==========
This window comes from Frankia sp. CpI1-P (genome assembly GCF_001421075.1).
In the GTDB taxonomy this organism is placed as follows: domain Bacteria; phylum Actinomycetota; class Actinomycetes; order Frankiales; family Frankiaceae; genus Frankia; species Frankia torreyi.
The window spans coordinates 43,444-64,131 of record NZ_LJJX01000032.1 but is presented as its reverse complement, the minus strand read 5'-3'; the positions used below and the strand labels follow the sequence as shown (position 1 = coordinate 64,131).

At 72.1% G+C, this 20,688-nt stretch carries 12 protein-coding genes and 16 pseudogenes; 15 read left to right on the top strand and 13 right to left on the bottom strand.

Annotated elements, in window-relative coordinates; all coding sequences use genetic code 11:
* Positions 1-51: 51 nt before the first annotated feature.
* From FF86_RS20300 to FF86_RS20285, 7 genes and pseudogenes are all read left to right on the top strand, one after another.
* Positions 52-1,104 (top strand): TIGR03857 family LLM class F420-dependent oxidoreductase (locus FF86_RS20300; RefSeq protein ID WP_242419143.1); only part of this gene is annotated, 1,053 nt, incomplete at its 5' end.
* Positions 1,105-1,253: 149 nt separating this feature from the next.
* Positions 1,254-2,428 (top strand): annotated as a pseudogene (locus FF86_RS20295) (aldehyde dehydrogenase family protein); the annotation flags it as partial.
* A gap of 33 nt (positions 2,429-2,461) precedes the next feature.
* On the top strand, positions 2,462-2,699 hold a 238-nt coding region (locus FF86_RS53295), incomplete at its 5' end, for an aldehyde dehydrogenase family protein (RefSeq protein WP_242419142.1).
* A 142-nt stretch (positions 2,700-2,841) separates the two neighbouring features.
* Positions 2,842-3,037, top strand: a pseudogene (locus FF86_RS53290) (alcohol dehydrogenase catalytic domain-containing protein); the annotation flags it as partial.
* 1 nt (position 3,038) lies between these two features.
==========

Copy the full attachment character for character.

This window comes from Frankia sp. CpI1-P (genome assembly GCF_001421075.1).
In the GTDB taxonomy this organism is placed as follows: domain Bacteria; phylum Actinomycetota; class Actinomycetes; order Frankiales; family Frankiaceae; genus Frankia; species Frankia torreyi.
The window spans coordinates 43,444-64,131 of record NZ_LJJX01000032.1 but is presented as its reverse complement, the minus strand read 5'-3'; the positions used below and the strand labels follow the sequence as shown (position 1 = coordinate 64,131).

At 72.1% G+C, this 20,688-nt stretch carries 12 protein-coding genes and 16 pseudogenes; 15 read left to right on the top strand and 13 right to left on the bottom strand.

Annotated elements, in window-relative coordinates; all coding sequences use genetic code 11:
* Positions 1-51: 51 nt before the first annotated feature.
* From FF86_RS20300 to FF86_RS20285, 7 genes and pseudogenes are all read left to right on the top strand, one after another.
* Positions 52-1,104 (top strand): TIGR03857 family LLM class F420-dependent oxidoreductase (locus FF86_RS20300; RefSeq protein ID WP_242419143.1); only part of this gene is annotated, 1,053 nt, incomplete at its 5' end.
* Positions 1,105-1,253: 149 nt separating this feature from the next.
* Positions 1,254-2,428 (top strand): annotated as a pseudogene (locus FF86_RS20295) (aldehyde dehydrogenase family protein); the annotation flags it as partial.
* A gap of 33 nt (positions 2,429-2,461) precedes the next feature.
* On the top strand, positions 2,462-2,699 hold a 238-nt coding region (locus FF86_RS53295), incomplete at its 5' end, for an aldehyde dehydrogenase family protein (RefSeq protein WP_242419142.1).
* A 142-nt stretch (positions 2,700-2,841) separates the two neighbouring features.
* Positions 2,842-3,037, top strand: a pseudogene (locus FF86_RS53290) (alcohol dehydrogenase catalytic domain-containing protein); the annotation flags it as partial.
* 1 nt (position 3,038) lies between these two features.